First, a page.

What I''m going to do is kind of walk through a brief presentation of the results of some survey work that we have done here at Watson Wyatt on disability management. Probably draw some broad conclusions about the impact of disability management programs. There are also some fairly detailed PowerPoint slides that I provided that I believe are also posted on the DBTAC web site and we can spend some time talking about those in detail if people feel that would be an useful use of our time as well. But just to start off, I''ll say that employers really recognized a number of years ago that the costs of workplace disability aren''t really just measured in insurance premium dollars. They all have to pay workers'' compensation costs, short term disability, which we usually abbreviate STD, long-term disability-LTD . Those costs tends to be relatively small in comparison with all of the other kinds of expenses that an organization''s human resources department is responsible for. In fact they are even much smaller than just the direct medical costs for most workforces, usually only about a third of the size of those costs, as a matter of fact. There are other costs associated with workplace disability. Administrative costs, lost time related costs, reduced workplace efficiency, and reduced workplace productivity. Those are more difficult costs to measure, but are probably the most important pay off for employers that embrace disability management and begin developing programs to make sure that employees with disabilities receive optimal treatment, are offered the opportunity to return to work, and that accommodations are made if job modifications are needed. Consequently leading companies, and I certainly would include the company members of the Washington Business Group on Health in that group, they began integrated disability management programs in the mid to late 1980''s. They generally focused on the integration of workers'' compensation, short term disability and long-term disability. That generally took the form of appointing someone inside the organization to oversee these programs and developing return to work strategies, case management strategies, and other programs that assured if and when an employee became disabled, they were going to maximize the opportunity for that person to return to work. They were also going to look at the cost of workers'' compensation, STD and LTD as one bucket. It isn''t just have we reduced our workers'' compensation costs or controlled our short term disability costs, but have we controlled all of our direct disability costs so that we know that we are getting the biggest return on the investment we make in these kinds of disability management programs that have been implemented. Generally there were policies and procedures that were outlined for supervisors, management, and detailed in human resources handbooks for employees in companies that developed disability management programs. And as the years went by, programs tended to look at improvements in health and productivity of their employees as more and more a measure of the success of disability management, not just reducing the direct costs of short term disability, long-term disability and workers'' compensation. The common elements of disability management programs as they evolved through the late 1980''s and early 1990''s were early intervention, coordination of medical care whether the injury or illness resulted on the job or off the job and facilitation of return to work at the earliest medically appropriate time. In the mid 1990''s, the benefits firm of Watson Wyatt Worldwide in partnership with the Washington Business Group on Health started conducting an annual survey of these corporate disability management programs. That actually began in 1995-1996. I was with the Washington Business Group on Health during the years 1997-1999. So I was in on the middle three years of the five years during which we have been collecting data. Now that I have joined Watson Wyatt, I head up the team that will be producing our 6th year of results in the coming year 2001. We have five years of survey data from primarily large, medium sized to large employers, that have been running disability management programs, in many cases for many years longer than we have been surveying. We think we have best practices that are those that have evolved among firms that really are on the cutting edge of running these programs and developed a successful rationale for the funding of these programs. So they are not on one year and off the next. For those of you who work in business environments, you know how difficult it can be particularly in a period of economic down turn, to continue even well intended programs that don''t have a clear return on investment. We all know the stories about really good training programs or really good wellness programs or stress management programs that while they got great kudos from the participants who said "it helped a lot" or "I liked it, it made me much more aware of my health condition," but the disability management programs had really developed a standard set of both direct and indirect cost measures that allowed them to continue those programs even during the early 1990''s when the workforce economics were not as good as they are right now. So from the data gathered over these five years, what we call the Staying at Work Survey, we have developed a portrait of organizational disability management practices. From this research we have learned that the percentage of large companies with integrated disability management programs rose from about 25 percent when we first started collecting data in 1995-96 to about 45 percent in our most recent survey, completed in the year 2000. The direct costs of disability benefits for those companies surveyed averaged about 6 percent of their payroll. These companies were paying out about 6 percent of their gross payroll to pay for sick leave or workers'' compensation for short term and long-term disability benefits. Those are the direct costs that we asked our survey respondents about. Employers saved 15 to 20 percent on those costs by applying disability management best practices. So 15 to 20 percent of 6 percent of payroll is about 1 percent of payroll. Now 1 percent of payroll may not sound like a big number, but for a company with 50,000 employees and tens if not hundreds of millions of dollars in payroll, that means many millions of dollars of direct disability cost savings. Which is, as I was talking about earlier, one of the ways that these programs have survived both the lean as well as the fatter economic times is that by being able to show these kind of cost savings. Four integrated disability management best practices were found to correlate with reduced costs. And for those of you who are interested in the ADA implications of disability management programs, over the entire five years that we have been collecting this data, job accommodation costs always came in as less than 1 percent of payroll. I have to quickly add we don''t actually have any divisions in our data collection instrument that go below 1 percent. So my guess is that when people say less than 1 percent of payroll, in many cases they are talking about way less than 1 percent of payroll. What employers paid out in job modification or accommodation costs in my view is probably far less than they gained in terms of cost savings on their disability. Based on the survey responses. the following represent what seemed to be the best practices from employers that have participated in our surveys. First, best practice is to have a transitional or modified duty return to work program. That seems obvious. Certainly to anybody that is involved with ADA compliance, it makes sense that you would want to have some sort of program or set of policies in place that would facilitate return to work in a transitional or modified duty job for any employee with a disability. The second best practice is disability case management, meaning usually, a nurse case manager, probably one trained in occupational health or a similar field. They manage not just the workers'' compensation cases, but the non-occupational disability cases as well. The third best practice is having a single point of contact for everyone in the employer''s workforce to file a benefit claim. Regardless of whether it is short term disability, long-term disability or workers'' compensation, if you have a claim to file related to disability, you call one number or you call one department. The fourth best practice is having a single manager overseeing all of their benefit plans or programs, I mentioned that earlier. And actually a fifth best practice we added this year is having supervisors involved in the return to work process. That has a big impact on reducing absence rates. In addition companies applying three of five best practices had in fact absence rates of 1.4 percent of their workforce as compared to 5.3 percent for firms without disability management programs. Absence rates are three times as high among firms that don''t use disability management best practices. Then the last sort of general comment that I will make by applying disability management tools, employers not only reduce the cost of benefit program, and reduced absence, but provided accommodations and return to work opportunities for many thousands of employees with disabilities. There was some survey research that we participated in at the Washington Business Group on Health with Cornell University that showed that employer disability management programs contribute positively to ADA compliance in several specific areas. They tend to increase the acceptance of employees with disabilities in the workplace. They provide a mechanism for funding job accommodations. And they increased supervisory awareness of the reasonable accommodation process. In fact what it did was provide a pathway or an organizational means of getting reasonable accommodation in and return to work training out to their line supervisors. That is sort of my overall summary of disability management programs, what features they tend to incorporate, and what the financial results have been. I will defer to the Jennifers, shall I go further at this point or if you want to have Brian offer comments at this point?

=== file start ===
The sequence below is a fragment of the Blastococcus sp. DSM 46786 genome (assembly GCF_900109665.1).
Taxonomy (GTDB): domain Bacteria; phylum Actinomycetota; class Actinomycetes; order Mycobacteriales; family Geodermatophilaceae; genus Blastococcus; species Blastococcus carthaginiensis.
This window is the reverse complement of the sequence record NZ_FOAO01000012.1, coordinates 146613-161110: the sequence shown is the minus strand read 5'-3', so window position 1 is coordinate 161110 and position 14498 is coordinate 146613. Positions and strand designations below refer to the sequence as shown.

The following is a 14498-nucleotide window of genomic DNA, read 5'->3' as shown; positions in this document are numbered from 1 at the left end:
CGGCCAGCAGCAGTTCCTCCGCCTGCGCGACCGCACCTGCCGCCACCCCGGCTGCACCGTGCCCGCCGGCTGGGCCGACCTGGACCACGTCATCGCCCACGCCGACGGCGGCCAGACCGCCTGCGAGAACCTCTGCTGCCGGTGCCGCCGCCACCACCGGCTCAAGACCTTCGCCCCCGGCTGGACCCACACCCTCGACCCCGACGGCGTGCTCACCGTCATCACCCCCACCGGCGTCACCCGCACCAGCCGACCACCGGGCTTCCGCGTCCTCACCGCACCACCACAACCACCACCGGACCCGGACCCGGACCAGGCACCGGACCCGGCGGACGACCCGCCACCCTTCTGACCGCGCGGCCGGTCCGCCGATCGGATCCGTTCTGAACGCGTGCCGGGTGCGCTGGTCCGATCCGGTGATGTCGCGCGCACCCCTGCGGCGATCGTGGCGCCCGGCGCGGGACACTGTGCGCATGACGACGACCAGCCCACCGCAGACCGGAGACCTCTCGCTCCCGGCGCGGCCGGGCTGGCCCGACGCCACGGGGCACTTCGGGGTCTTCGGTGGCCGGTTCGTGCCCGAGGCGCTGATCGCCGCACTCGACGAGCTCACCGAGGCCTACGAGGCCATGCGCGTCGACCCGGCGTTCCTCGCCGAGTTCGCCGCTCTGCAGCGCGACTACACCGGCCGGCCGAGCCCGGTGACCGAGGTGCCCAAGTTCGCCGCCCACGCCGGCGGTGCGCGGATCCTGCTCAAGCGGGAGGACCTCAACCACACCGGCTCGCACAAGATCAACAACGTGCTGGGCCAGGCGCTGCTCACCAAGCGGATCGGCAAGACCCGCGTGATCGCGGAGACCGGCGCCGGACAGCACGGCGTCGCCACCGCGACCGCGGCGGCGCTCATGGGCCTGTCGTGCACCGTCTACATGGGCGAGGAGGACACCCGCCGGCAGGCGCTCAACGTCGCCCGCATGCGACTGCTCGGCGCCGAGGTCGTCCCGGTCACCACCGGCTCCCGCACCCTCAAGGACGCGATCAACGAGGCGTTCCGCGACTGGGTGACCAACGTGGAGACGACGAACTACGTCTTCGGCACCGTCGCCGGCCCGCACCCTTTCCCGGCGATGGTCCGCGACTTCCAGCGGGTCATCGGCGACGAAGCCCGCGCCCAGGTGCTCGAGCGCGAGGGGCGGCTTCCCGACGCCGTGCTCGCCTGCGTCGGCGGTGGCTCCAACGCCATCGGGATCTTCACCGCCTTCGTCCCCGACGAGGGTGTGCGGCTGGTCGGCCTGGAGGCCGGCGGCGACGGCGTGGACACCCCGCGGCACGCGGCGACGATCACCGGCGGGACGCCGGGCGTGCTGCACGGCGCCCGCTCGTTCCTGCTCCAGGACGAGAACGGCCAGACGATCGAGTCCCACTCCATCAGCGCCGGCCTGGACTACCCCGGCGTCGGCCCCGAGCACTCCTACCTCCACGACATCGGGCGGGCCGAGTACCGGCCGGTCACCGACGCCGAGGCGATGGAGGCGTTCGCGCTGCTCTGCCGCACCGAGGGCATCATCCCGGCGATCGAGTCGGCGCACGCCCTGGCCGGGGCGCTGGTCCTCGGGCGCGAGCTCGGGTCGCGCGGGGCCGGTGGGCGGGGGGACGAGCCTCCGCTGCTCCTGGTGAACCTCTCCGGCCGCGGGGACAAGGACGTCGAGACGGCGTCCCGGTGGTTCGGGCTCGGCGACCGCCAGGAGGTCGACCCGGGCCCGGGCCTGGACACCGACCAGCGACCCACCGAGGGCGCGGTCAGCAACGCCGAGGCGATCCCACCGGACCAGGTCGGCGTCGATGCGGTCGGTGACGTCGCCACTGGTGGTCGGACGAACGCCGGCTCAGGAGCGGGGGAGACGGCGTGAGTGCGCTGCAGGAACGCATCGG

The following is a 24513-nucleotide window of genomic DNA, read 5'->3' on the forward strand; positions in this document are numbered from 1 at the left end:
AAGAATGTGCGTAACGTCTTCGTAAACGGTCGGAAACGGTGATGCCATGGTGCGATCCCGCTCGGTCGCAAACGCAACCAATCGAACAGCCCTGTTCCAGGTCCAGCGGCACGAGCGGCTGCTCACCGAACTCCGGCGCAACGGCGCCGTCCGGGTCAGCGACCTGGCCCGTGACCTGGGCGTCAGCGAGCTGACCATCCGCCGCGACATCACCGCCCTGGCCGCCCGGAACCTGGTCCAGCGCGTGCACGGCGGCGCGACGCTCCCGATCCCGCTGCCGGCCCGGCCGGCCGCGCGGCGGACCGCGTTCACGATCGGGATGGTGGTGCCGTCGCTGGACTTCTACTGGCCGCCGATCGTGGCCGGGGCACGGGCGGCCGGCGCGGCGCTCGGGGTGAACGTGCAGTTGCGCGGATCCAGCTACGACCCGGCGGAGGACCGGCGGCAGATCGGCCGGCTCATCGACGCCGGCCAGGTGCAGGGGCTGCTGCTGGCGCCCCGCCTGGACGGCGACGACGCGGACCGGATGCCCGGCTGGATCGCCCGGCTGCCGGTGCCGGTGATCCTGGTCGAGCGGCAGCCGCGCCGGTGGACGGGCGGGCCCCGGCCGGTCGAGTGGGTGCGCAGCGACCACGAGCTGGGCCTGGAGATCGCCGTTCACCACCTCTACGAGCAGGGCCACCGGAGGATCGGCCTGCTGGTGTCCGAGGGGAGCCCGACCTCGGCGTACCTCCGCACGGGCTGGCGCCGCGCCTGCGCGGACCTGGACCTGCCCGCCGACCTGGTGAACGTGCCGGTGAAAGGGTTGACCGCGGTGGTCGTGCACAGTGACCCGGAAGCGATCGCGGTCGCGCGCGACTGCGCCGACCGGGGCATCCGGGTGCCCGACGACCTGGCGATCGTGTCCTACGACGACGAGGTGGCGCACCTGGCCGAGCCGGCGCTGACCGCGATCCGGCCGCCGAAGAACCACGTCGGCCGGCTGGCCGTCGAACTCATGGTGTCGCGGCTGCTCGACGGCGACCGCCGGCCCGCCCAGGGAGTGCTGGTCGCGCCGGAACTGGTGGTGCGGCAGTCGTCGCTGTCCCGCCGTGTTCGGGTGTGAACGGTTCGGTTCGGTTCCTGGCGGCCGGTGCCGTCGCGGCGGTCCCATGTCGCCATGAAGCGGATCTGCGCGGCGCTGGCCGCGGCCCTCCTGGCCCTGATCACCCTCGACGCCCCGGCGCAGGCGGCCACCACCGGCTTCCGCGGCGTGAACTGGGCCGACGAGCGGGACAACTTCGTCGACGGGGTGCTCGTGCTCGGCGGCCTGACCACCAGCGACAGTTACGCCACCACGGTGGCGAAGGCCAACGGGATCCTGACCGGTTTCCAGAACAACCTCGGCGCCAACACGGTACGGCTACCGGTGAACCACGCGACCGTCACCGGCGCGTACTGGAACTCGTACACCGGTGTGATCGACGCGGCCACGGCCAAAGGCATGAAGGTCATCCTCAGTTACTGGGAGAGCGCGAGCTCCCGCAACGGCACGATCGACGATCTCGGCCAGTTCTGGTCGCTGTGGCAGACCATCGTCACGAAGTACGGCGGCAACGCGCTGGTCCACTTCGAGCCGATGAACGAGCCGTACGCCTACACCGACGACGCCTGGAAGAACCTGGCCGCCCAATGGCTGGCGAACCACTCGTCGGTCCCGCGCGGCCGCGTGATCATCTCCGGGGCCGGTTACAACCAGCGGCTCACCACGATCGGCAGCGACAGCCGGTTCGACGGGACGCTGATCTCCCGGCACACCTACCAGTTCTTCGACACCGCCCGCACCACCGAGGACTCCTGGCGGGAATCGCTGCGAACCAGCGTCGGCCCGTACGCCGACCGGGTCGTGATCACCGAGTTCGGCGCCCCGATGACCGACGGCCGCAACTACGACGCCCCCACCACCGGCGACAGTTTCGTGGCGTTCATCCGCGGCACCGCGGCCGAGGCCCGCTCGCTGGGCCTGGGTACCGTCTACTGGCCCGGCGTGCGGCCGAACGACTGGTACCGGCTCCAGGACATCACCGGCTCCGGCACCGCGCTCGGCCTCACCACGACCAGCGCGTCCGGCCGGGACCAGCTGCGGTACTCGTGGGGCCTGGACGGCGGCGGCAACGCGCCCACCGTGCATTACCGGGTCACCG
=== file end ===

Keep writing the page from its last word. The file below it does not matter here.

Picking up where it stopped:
There was one slide in your presentation that I think we should touch on. We should probably go through it just in case anyone didn''t get this via mail or have access to the web site right now. It is the popularity of disability management activities. Just so people understand the range of programs that people including disability management programs.